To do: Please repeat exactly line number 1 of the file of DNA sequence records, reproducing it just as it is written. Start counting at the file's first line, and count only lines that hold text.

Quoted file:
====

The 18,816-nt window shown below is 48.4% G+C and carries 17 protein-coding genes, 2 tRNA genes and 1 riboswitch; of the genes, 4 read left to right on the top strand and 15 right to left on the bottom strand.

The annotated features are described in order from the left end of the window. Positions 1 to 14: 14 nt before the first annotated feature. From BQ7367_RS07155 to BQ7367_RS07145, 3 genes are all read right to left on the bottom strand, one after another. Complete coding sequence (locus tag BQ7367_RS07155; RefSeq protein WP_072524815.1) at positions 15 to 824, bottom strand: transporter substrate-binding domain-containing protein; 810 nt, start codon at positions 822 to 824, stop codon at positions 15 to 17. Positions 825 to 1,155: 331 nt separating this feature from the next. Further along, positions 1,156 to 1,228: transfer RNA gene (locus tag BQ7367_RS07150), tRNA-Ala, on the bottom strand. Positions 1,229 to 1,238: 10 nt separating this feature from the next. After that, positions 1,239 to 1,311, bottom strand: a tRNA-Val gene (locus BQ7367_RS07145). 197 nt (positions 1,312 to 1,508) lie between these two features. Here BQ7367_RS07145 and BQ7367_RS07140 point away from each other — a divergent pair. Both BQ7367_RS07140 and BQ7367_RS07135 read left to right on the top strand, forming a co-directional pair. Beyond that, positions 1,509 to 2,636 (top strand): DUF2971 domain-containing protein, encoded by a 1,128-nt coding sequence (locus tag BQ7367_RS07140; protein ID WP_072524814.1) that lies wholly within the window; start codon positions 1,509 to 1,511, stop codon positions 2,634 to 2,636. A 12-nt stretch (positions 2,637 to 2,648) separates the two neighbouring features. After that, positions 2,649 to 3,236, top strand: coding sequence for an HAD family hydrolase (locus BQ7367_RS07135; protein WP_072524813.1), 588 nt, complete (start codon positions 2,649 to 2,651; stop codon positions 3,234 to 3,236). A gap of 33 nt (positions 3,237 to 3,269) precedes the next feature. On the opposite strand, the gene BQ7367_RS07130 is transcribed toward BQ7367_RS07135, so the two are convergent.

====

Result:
The 18,816-nt window shown below is 48.4% G+C and carries 17 protein-coding genes, 2 tRNA genes and 1 riboswitch; of the genes, 4 read left to right on the top strand and 15 right to left on the bottom strand.